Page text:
An annular eclipse occurs when the moon passes dead center in front of the sun but, because the moon’s orbit is elliptical and so is sometimes closer and sometimes further from Earth, it appears too small to fully cover the disk of the sun. https://eclipse2017.nasa.gov/how-eclipses-work
Hinode Captures an Annular Eclipse. An annular solar eclipse creates a "ring of fire" around the Moon, similar to that seen in this image taken by JAXA/NASA Hinode spacecraft. Courtesy https://solarsystem.nasa.gov/
Path of the Solar Eclipse, October 14, 2023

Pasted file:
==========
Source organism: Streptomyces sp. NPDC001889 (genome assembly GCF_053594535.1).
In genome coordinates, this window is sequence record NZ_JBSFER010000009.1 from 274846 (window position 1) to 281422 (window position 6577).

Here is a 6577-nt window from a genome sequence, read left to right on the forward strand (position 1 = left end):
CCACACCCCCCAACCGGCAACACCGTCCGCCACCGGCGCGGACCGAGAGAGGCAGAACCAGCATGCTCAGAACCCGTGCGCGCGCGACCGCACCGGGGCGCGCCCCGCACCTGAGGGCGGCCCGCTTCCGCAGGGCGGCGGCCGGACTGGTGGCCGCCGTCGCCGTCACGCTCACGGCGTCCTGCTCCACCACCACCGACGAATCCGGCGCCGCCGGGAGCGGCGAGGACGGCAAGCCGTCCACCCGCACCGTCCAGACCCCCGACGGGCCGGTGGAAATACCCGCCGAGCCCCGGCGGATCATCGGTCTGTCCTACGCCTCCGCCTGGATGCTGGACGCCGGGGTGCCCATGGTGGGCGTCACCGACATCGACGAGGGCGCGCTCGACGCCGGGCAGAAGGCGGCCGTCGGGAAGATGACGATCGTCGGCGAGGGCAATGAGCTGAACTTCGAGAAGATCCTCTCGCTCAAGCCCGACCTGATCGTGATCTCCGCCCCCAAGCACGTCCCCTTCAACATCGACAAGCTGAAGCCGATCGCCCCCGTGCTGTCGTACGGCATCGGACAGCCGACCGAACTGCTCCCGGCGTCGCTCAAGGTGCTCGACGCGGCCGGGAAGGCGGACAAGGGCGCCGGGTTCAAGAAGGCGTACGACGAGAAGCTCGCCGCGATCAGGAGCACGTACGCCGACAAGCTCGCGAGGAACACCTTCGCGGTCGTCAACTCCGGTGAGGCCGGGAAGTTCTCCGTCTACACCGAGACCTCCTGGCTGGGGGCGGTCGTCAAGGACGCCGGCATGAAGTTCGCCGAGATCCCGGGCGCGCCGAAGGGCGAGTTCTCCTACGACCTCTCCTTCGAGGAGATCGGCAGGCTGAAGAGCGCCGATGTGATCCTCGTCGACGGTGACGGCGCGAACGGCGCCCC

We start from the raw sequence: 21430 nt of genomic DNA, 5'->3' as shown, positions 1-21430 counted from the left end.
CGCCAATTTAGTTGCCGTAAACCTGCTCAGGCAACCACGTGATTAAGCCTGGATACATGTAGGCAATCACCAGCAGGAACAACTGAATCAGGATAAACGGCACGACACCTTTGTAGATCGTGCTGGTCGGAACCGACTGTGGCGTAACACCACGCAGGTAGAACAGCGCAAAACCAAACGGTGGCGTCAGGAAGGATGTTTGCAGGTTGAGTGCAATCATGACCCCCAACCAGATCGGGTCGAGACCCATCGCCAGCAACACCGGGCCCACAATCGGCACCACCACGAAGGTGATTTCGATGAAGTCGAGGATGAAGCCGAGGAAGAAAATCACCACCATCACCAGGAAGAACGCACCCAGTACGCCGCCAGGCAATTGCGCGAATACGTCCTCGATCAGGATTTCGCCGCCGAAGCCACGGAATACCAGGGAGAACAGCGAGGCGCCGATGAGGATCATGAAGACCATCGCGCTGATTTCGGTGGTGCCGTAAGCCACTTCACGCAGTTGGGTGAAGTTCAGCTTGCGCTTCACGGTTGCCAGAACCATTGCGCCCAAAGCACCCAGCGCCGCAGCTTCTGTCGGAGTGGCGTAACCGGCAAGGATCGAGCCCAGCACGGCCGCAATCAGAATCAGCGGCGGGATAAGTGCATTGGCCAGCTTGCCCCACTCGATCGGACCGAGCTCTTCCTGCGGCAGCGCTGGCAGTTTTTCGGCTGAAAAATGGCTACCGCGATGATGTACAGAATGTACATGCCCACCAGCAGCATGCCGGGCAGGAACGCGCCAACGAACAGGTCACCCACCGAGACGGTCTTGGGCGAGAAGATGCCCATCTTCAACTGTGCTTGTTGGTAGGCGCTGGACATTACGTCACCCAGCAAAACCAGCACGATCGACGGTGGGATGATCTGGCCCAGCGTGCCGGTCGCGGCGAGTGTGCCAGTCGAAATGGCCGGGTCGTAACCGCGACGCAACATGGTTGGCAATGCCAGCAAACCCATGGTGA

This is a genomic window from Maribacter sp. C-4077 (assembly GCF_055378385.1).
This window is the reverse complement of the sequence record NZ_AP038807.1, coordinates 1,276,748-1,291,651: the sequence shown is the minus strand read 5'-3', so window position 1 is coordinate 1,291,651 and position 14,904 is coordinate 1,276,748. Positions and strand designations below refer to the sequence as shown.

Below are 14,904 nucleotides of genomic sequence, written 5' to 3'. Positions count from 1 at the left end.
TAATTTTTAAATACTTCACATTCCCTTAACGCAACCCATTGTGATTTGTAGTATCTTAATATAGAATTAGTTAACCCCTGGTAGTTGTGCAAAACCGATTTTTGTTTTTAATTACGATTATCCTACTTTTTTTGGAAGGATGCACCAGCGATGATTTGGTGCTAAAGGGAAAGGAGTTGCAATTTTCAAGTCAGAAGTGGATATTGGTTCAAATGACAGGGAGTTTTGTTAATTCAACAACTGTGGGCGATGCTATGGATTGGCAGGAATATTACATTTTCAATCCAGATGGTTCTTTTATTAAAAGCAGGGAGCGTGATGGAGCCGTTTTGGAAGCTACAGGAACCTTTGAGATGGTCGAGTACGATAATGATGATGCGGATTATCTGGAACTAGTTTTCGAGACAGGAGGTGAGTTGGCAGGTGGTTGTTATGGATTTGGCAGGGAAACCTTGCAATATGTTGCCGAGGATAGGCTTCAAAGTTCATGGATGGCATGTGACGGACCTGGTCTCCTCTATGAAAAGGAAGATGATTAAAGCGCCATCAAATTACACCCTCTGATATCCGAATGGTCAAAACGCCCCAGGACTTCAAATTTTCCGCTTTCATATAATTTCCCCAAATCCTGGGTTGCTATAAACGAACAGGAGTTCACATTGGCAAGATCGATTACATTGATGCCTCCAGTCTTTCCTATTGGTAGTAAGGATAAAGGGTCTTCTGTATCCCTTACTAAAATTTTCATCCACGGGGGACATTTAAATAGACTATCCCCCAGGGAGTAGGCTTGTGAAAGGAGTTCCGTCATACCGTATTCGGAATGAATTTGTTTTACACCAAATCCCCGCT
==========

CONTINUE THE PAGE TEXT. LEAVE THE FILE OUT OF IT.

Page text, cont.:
On October 14, 2023, the Moon will pass directly between Earth and the Sun. It will not quite completely cover the solar disk, instead turning it into a thin "ring of fire." This annular (Latin for ring-shaped) eclipse will be visible within a roughly 125-mile-wide path from Oregon to Texas and on into Mexico, Central America, and South America. Again, North Americans outside the path will be treated to a partial solar eclipse if the weather cooperates.
The path of annularity across the United States. https://www.greatamericaneclipse.com/
Graphic courtesy of the Rice Space Institute https://space.rice.edu/eclipse/solar_eclipse_faq.html